Intercultural training: tool for international success

Intercultural training is a proven way to enhance and improve intercultural skills. These programs must be tailored to the specific needs of the participants and the respective company (see Kinast / Thomas 2003: 250-253). First of all, the objectives for the training are clarified and determined with both sides. While there is already an incresing awareness in companies that intercultural competence is of great importance, intercultural seminars are still relatively rarely included in the portfolio of in-house training programs for various reasons. Arguments like missing time, too high costs, no need, the cultural differences are not serious (as in the case of Germany / USA) are stated. In many cases, as already mentioned, HR management simply starts from the instinctively correct and appropriate decisions of the employee (see Fischlmayr / Kopecek 2012: 172). However, as stated in this article, this is not necessarily the case and intercultural education and training of professionals and managers is essential. Intercultural training achieves a high cognitive learning effect through the right mix of methods, which can be applied practically in everyday working life. Various tools are used, such as: culture-specific assimilator, culture-specific training sessions with (everyday) historical content and the change of values of a cultural area, case study editing, self-assessment questionnaires, but also simulations and role-plays. Of course, the relationship to the working environment of the participants must always be established and maintained. Important topics are also leadership style and successful team building. Again, more in-depth cultural knowledge is needed. The knowledge, both about one´s own and the foreign cultural background, leads to more understanding, empathy, tolerance and thus to successful leadership and team building. The intercultural training also helps to reduce prejudices and stereotypes and develop ambiguity tolerance and culturally sensitive behavior.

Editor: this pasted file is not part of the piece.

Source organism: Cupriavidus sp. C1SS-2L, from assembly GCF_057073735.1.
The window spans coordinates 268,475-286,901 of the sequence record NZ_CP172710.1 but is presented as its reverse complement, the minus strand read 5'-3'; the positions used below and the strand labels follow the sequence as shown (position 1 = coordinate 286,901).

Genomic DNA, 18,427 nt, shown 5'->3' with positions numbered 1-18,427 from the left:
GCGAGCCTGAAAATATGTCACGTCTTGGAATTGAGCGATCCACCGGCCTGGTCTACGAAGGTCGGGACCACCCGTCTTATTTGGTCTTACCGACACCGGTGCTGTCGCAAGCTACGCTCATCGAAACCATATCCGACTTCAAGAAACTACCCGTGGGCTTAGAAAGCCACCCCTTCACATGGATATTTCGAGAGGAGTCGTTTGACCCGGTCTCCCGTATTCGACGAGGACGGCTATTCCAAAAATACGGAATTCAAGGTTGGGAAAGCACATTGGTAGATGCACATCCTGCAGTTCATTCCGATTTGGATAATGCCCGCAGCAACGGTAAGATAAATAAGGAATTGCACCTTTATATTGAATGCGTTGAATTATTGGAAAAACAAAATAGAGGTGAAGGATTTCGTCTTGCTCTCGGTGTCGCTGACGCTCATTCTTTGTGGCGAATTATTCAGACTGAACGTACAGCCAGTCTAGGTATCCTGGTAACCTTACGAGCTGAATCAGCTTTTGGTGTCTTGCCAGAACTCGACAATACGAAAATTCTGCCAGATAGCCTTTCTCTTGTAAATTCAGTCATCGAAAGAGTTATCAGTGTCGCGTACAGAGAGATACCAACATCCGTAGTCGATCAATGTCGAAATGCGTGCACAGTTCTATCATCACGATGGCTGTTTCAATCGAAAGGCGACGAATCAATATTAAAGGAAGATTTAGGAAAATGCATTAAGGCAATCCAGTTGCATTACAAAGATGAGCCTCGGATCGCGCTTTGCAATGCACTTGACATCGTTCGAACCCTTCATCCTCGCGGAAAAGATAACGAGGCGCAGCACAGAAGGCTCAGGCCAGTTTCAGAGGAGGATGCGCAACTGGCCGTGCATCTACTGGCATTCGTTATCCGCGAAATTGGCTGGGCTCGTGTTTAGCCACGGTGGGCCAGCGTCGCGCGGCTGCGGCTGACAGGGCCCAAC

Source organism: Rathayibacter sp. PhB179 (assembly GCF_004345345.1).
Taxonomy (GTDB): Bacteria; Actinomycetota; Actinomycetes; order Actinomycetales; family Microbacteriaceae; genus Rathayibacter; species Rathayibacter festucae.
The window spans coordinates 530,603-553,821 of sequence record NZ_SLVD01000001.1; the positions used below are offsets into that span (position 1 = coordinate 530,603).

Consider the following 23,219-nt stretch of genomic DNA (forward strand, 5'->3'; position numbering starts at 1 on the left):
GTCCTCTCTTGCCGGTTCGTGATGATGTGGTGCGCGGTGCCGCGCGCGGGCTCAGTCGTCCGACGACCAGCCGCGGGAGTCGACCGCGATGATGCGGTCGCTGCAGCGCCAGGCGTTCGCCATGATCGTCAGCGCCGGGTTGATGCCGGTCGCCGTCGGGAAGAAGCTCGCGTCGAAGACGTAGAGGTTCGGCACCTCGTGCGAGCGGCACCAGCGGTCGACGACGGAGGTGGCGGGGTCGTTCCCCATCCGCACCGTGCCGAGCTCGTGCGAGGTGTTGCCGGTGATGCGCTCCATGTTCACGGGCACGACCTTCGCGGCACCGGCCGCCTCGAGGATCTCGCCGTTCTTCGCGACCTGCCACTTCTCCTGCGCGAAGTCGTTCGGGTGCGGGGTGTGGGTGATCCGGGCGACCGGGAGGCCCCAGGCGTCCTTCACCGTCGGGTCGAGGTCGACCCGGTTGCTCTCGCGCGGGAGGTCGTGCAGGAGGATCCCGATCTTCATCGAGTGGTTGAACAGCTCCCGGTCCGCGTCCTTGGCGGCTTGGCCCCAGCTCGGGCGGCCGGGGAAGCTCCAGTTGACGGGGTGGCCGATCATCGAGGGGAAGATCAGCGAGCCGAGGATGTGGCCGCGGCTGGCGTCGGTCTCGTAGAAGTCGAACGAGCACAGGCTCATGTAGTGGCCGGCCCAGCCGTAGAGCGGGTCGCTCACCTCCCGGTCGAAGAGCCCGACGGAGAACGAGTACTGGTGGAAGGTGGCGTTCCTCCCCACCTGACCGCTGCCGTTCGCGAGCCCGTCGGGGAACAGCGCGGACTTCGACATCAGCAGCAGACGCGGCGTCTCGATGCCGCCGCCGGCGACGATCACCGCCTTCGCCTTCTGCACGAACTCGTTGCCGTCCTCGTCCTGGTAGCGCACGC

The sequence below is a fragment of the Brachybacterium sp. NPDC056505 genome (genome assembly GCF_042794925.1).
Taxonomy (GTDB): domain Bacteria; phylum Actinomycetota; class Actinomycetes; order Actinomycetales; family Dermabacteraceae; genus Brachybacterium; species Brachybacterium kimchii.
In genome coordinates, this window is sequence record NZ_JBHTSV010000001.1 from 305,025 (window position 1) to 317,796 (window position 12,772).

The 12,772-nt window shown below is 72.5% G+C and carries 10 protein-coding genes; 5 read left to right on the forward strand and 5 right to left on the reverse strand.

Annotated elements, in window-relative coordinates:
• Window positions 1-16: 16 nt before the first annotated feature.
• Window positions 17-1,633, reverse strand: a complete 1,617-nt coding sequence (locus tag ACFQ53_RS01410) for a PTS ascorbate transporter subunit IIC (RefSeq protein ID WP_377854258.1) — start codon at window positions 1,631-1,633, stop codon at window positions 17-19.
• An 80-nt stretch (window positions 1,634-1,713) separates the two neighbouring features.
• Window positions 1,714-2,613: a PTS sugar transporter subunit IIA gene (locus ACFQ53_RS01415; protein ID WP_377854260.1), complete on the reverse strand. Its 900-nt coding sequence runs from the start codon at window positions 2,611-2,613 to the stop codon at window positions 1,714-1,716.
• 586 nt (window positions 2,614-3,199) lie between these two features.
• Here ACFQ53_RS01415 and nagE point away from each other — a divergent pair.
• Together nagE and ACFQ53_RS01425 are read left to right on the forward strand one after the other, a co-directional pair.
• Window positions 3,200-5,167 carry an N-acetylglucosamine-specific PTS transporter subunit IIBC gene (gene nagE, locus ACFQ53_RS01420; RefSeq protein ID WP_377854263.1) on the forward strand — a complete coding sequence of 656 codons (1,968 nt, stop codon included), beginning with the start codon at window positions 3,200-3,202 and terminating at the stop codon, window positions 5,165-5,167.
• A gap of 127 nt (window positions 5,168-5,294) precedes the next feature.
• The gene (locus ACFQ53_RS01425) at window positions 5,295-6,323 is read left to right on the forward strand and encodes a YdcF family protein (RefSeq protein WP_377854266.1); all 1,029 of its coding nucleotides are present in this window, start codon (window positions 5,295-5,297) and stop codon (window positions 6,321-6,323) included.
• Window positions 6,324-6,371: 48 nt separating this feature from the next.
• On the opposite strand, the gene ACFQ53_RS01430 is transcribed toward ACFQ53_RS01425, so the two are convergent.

The previous knowledge and experiences of the participants are always clarified in advance and a tailor-made program will be developed.


Many companies have tried to impose their own culture on foreign branches, employees, customers and cooperation partners. In most cases they have paid for this bitterly. As an example, one can cite a well-known US American retail chain, which has failed more than miserably in Germany. The withdrawal from the German market alone cost more than half a billion euros. The main reason for the failure is here, as in many other cases, the ignorance of the cultural characteristics of the clientele and the employees.

It is a fallacy that internationally acting managers are able to act interculturally competent and make appropriate decisions based solely on their experience. Rather, it is of enormous importance to specifically support and promote these employees through intercultural training. Only in this way can they operate successfully in their international work environment.

Global enterprise requires the overcoming of (cultural) borders. An intercultural training is a helpful tool. Each company should gain the relatively unrivaled competitive advantage of an interculturally competent staff. The right measure is intercultural training.

Amelie Kreiter, member of Lorenz-Seminare trainer team